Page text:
Friday, August 10, 2012

Heading Home

It was a gorgeous day in Oxford today.  Sunny AND dry.  Unfortunately, it was the day that most of us had to head to the airport. Hope you will keep some of the posts coming.  Here are some parting shots for you.
Since we talked about it in class, thought I would pass along ESPN's list of the Top 10 Athletes of the 20th Century:

1. Michael Jordan
2. Babe Ruth
3. Muhammad Ali
4. Jim Brown
5. Wayne Gretzky
6. Jesse Owens
7. Jim Thorpe
8. Willie Mays
9. Jack Nicklaus
10. Babe Didrikson

You will note that Babe Didrikson was the only female.  Check out her bio and perhaps you will see why she earned a place on this list.  It is particularly impressive since she died young and in the mid-1950s.

Thursday, August 9, 2012

United Blingdom

It seems like a lot of people on here are starting to get irked about Britain's cheesy obsession with Team GB. But we can't blame them! Hosting the Olympics and racking up medals (after a slow start) is reason enough to get a little overboard with their excitement. Ask yourself, when you have a chance to represent USA in some sort of match, event, or even the 4th, let's get real, how tacky do you get? Pretty tacky to where it's almost an embarrassment. But you don't care because you're proud to show of your citizenship and pride for the greatest country on the planet! Back to Britain, it surely is cheesy and cute the way they're excited for their winning team. It seems that every commentator would rather focus on that than the scandal that could have just happened in the sport they're working - like gymnastics. I think I see the excitement more in the newspapers though. During these past two weeks, the only headline/photo I've seen on every front page is winning results/athletes from the day before - or even HOURS before. Yesterday, a friend was reading one of these papers, and it was interesting because it didn't have an athlete on the front - it was just numerous gold medals with the cheesiest line of all: "United Blingdom." Yeah, I guess we can make our own judgements on that one. Congrats Team GB, thanks for a great Olympics and GO TEAM USA!

Olympics Experience

I attended the bronze medal women's soccer match in Coventry this afternoon. This is the closest I will ever get to "going to" the Olympics since I have negative athletic ability. It was definitely a fantastic experience to see other women who do have talent representing their countries and playing to win them a medal. And they sure were playing to win; my blood pressure was spiking each time one of the teams almost scored a goal and came so close, but not close enough.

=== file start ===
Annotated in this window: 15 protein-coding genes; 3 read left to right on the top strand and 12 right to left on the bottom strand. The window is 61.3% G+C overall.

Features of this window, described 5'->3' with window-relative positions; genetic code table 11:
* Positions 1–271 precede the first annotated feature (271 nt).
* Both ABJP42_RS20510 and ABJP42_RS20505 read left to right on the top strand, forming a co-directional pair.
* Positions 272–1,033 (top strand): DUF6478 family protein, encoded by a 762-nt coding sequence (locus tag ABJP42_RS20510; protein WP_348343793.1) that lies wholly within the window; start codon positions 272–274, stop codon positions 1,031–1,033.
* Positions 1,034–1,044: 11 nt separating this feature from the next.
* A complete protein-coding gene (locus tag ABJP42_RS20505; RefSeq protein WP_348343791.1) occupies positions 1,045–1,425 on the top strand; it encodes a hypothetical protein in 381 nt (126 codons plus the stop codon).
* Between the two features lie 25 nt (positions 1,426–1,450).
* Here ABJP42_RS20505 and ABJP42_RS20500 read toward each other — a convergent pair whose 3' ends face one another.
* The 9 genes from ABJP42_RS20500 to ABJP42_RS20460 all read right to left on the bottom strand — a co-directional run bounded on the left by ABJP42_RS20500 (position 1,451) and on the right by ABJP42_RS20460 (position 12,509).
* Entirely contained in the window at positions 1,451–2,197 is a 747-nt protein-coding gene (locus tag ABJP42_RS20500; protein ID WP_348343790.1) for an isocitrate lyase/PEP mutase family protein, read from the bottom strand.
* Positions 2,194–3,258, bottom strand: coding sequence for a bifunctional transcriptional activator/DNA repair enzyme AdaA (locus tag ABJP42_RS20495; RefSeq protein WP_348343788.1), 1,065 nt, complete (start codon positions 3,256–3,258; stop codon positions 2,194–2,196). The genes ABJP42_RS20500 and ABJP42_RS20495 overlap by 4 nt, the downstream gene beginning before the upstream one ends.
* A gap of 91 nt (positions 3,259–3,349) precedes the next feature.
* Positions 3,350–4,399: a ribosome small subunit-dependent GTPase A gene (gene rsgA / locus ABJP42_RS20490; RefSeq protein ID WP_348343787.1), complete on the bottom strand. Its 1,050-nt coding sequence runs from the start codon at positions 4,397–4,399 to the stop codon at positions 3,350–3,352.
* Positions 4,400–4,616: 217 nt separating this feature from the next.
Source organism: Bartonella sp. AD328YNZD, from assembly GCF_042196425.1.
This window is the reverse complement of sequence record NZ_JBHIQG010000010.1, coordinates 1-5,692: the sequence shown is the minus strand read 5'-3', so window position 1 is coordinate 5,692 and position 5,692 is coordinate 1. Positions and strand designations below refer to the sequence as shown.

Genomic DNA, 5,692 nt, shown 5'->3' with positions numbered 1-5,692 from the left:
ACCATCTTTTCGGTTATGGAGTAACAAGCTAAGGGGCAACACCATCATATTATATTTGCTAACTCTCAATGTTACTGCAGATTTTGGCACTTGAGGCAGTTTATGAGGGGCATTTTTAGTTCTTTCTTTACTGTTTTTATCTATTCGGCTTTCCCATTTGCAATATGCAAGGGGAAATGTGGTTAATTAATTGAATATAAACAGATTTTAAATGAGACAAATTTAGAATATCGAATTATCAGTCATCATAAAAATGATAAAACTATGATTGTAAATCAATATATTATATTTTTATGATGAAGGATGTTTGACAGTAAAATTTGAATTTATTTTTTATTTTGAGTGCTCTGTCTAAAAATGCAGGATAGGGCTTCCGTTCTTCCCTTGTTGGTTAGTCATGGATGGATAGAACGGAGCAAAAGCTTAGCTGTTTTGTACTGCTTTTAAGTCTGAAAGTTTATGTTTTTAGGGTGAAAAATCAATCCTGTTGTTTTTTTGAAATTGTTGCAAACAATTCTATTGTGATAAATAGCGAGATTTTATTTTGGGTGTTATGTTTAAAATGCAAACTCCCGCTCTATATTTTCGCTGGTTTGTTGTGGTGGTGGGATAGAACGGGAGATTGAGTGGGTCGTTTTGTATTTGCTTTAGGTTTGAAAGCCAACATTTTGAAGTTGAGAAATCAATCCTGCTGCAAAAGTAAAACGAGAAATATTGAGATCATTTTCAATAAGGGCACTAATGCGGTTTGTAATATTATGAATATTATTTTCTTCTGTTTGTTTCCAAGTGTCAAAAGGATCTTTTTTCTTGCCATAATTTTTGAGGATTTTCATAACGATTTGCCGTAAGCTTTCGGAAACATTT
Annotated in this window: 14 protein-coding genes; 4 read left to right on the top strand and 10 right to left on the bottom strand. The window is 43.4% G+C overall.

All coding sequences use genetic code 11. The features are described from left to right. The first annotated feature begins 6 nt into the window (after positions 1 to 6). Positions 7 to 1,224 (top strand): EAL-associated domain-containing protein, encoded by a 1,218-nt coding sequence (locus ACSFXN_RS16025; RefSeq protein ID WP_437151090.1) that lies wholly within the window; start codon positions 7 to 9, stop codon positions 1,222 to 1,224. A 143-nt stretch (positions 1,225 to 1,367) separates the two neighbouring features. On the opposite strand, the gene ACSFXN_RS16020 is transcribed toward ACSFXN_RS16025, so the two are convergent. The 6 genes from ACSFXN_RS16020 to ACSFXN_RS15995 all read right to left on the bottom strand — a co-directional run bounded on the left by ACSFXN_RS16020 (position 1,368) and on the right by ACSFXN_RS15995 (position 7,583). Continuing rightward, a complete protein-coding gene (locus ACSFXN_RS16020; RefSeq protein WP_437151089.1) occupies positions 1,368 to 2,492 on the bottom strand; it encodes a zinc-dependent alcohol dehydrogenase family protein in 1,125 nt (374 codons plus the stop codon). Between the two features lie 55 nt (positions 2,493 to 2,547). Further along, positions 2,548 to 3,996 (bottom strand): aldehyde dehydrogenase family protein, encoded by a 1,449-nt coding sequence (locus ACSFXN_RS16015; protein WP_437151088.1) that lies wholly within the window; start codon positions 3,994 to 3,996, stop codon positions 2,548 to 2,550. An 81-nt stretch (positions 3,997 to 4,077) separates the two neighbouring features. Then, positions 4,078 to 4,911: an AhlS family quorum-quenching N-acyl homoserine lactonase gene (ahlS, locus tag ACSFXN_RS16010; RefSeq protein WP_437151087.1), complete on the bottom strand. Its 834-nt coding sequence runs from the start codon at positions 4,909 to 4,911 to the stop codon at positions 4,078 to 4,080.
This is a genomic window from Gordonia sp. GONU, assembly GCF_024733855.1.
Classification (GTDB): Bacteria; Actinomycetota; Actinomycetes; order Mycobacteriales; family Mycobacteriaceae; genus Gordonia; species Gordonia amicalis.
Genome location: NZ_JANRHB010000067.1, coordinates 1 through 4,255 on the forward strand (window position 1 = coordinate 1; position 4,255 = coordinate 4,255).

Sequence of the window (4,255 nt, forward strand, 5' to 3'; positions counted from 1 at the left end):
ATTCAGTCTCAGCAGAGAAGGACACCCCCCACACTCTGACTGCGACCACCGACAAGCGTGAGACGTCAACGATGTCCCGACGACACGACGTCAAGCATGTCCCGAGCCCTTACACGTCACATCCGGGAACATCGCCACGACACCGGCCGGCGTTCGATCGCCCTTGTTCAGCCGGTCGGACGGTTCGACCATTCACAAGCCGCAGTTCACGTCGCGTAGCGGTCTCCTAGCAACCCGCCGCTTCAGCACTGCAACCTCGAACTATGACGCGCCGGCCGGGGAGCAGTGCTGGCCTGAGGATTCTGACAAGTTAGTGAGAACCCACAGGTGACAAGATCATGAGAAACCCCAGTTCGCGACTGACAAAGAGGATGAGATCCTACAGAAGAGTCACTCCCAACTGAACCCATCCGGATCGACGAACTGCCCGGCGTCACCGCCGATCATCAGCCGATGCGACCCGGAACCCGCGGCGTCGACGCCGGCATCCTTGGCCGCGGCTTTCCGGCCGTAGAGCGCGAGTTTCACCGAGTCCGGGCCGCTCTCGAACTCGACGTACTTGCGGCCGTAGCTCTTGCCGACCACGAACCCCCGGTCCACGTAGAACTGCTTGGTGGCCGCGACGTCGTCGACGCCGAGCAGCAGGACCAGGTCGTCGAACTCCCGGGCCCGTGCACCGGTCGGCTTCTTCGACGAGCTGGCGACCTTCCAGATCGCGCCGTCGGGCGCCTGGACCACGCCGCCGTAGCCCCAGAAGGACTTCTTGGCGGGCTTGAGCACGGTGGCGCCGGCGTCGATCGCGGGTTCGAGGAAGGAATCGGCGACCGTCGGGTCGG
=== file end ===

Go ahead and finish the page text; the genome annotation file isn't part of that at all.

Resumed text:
The experience was great besides just the game. The Olympics staff members and volunteers were extremely nice, and were helpful and friendly at the rail station. There were people everywhere at the stadium directing fans and contributing to a sense of safety and control despite it being in something of a secluded spot in the middle of the day.

Going to the game meant a lot to me--the 1996 Olympics happened before I lived in Georgia, so this was a truly special experience for me. It's not something I ever thought I would get to do, but I am so glad I had the opportunity. I haven't been able to watch the Olympics coverage much, so I am glad I got to experience it in person!

Has anyone who remembers the Atlanta Olympics gone to the London Olympics and had any similar (or different) experiences? Do you think the venue contributes to the experience, or that the Games are mostly the same no matter where they're held?

All Good Things Must Come To an End...Or Do They?

Saying I'm a procrastinator is an understatement. So it's no surprise that I've waited until the last day to compose my final blog post. But whereas I normally put things off because I'm a tad lazy, this time it's different-- I waited until the last minute because I just don't think I want to acknowledge the fact that our time here at Oxford has come to an end.

I knew I would have a wonderful experience here; I knew I would learn a lot and enjoy the subject matter. But I think I underestimated the impact that our Grady class would have on me.